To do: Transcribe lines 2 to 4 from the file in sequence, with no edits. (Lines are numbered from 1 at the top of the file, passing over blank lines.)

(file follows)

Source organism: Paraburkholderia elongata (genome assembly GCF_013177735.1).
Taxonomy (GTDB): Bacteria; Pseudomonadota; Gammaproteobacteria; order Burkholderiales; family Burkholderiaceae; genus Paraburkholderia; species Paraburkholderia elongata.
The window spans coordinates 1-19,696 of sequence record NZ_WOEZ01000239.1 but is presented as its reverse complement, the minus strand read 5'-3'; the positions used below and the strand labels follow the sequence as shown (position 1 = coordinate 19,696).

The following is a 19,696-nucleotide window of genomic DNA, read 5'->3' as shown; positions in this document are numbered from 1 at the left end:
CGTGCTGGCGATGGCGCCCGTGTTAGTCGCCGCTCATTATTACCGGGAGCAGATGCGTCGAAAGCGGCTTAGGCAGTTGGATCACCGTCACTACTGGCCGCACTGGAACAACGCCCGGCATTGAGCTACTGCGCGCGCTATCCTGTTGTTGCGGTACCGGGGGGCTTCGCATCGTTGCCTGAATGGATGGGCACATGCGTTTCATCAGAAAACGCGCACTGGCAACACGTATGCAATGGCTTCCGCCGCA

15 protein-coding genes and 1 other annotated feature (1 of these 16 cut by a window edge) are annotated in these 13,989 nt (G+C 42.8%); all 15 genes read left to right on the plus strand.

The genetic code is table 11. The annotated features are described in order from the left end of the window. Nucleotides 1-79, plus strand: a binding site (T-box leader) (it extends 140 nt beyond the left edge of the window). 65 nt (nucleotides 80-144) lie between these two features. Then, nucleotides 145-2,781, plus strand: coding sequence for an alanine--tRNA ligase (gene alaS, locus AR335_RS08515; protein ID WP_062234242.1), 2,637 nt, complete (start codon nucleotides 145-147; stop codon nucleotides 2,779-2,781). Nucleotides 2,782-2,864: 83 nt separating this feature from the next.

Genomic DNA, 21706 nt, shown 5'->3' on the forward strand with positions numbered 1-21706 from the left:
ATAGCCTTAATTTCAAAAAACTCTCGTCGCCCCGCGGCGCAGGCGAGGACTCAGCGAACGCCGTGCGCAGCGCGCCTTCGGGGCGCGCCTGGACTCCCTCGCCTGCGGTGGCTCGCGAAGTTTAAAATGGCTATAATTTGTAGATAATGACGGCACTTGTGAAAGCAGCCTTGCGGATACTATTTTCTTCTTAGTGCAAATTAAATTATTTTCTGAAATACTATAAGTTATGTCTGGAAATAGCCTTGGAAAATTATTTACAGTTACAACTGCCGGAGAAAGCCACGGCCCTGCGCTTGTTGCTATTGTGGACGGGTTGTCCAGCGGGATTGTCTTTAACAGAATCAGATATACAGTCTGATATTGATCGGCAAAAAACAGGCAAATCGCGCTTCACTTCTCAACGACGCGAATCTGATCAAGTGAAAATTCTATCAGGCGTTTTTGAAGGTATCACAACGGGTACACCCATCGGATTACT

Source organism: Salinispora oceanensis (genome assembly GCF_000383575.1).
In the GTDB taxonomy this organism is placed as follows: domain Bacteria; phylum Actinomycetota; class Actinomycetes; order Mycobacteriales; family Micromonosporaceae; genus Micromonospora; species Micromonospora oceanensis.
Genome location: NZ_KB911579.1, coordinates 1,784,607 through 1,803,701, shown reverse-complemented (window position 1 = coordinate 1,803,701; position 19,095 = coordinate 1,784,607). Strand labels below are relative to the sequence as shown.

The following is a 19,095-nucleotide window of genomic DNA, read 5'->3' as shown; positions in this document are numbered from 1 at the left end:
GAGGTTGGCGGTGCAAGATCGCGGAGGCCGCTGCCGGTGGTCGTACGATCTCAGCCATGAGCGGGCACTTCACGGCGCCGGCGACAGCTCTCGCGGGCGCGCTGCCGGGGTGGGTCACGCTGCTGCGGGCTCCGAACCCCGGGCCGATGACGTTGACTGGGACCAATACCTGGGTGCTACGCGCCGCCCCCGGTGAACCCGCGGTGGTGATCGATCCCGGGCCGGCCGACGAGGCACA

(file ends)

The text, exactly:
Taxonomy (GTDB): Bacteria; Pseudomonadota; Gammaproteobacteria; order Burkholderiales; family Burkholderiaceae; genus Paraburkholderia; species Paraburkholderia elongata.
The window spans coordinates 1-19,696 of sequence record NZ_WOEZ01000239.1 but is presented as its reverse complement, the minus strand read 5'-3'; the positions used below and the strand labels follow the sequence as shown (position 1 = coordinate 19,696).

The following is a 19,696-nucleotide window of genomic DNA, read 5'->3' as shown; positions in this document are numbered from 1 at the left end: